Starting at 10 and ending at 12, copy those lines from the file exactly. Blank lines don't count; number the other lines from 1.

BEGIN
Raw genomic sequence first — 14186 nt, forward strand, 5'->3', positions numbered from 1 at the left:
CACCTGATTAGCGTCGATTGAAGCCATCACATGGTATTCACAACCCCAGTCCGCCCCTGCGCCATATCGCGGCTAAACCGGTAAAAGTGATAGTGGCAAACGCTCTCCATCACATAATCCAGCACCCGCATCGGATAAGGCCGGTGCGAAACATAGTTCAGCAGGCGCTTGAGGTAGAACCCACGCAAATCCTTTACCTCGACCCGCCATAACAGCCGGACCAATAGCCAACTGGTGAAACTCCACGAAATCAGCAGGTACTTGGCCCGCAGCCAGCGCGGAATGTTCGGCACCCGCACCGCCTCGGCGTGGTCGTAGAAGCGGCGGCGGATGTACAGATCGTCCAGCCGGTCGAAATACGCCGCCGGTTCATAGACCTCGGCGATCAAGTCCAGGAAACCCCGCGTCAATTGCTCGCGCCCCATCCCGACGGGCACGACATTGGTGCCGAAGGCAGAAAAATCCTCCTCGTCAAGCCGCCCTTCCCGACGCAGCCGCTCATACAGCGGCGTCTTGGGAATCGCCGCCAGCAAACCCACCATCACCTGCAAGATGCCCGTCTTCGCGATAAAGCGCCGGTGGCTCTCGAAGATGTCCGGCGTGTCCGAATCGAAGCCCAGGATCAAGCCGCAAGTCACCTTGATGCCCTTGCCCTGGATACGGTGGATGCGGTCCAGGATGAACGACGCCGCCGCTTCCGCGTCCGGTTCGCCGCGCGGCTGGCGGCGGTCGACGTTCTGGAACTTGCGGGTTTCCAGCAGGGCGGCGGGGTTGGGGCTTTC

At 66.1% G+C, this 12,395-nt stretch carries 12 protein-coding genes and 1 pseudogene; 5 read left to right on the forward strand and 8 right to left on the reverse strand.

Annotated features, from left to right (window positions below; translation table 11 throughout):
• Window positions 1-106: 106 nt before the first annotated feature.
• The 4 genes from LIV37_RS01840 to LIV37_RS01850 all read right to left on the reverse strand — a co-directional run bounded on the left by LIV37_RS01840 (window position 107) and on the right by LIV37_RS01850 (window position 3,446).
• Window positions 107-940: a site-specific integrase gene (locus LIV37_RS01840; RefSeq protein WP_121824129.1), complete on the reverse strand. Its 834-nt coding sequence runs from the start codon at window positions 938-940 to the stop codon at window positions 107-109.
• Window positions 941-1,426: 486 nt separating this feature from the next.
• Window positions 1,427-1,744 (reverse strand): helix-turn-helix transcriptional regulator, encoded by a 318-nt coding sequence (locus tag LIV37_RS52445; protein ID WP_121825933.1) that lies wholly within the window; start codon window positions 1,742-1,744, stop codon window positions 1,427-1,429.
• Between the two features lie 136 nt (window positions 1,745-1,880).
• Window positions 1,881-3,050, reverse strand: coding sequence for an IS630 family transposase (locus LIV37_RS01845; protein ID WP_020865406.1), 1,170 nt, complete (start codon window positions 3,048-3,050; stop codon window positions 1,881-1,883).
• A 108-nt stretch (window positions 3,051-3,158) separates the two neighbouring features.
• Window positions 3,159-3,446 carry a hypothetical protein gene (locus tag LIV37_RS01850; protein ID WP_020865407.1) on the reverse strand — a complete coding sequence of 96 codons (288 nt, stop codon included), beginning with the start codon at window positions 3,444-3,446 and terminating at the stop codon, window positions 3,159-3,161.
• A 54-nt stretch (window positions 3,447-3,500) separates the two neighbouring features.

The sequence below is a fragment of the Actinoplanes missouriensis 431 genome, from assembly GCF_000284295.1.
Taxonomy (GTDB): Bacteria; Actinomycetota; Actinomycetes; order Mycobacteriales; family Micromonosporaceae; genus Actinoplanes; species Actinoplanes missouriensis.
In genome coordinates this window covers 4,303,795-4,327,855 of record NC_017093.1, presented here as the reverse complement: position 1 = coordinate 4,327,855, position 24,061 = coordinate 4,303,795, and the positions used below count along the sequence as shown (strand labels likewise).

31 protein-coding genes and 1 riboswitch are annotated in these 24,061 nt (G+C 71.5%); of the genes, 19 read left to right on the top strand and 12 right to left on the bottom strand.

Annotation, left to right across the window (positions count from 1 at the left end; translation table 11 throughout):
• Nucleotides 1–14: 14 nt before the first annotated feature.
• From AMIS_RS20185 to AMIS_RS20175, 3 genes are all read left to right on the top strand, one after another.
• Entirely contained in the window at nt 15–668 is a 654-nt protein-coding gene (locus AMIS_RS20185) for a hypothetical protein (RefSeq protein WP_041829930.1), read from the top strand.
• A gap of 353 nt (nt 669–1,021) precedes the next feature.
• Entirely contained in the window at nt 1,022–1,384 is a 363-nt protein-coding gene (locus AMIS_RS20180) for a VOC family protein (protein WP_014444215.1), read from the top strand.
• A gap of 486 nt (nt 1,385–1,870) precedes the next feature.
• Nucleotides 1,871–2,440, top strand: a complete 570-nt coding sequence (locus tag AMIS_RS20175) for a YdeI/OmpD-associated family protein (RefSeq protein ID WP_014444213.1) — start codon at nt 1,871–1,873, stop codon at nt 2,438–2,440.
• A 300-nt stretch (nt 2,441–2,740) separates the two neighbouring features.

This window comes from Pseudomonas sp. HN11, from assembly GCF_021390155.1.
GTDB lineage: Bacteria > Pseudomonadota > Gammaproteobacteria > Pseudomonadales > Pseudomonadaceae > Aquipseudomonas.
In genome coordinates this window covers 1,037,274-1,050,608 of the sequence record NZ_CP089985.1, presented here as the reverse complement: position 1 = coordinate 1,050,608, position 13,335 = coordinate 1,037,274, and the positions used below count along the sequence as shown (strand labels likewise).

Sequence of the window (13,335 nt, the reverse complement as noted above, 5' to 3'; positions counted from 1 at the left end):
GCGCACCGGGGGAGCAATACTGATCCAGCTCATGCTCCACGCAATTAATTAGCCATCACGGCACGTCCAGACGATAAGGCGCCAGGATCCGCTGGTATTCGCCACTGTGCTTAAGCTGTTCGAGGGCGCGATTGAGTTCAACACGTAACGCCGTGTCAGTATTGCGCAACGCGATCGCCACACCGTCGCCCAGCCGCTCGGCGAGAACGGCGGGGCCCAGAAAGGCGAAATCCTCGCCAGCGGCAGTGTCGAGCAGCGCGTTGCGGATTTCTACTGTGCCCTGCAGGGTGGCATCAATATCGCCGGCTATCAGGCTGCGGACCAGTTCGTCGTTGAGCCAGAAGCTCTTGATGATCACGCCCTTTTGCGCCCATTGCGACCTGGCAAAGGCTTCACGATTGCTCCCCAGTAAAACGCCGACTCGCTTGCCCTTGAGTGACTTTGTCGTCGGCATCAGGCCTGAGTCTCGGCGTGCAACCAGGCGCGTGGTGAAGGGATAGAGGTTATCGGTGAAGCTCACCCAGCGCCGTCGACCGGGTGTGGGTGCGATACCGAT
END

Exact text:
• Between the two features lie 136 nt (window positions 1,745-1,880).
• Window positions 1,881-3,050, reverse strand: coding sequence for an IS630 family transposase (locus LIV37_RS01845; protein ID WP_020865406.1), 1,170 nt, complete (start codon window positions 3,048-3,050; stop codon window positions 1,881-1,883).
• A 108-nt stretch (window positions 3,051-3,158) separates the two neighbouring features.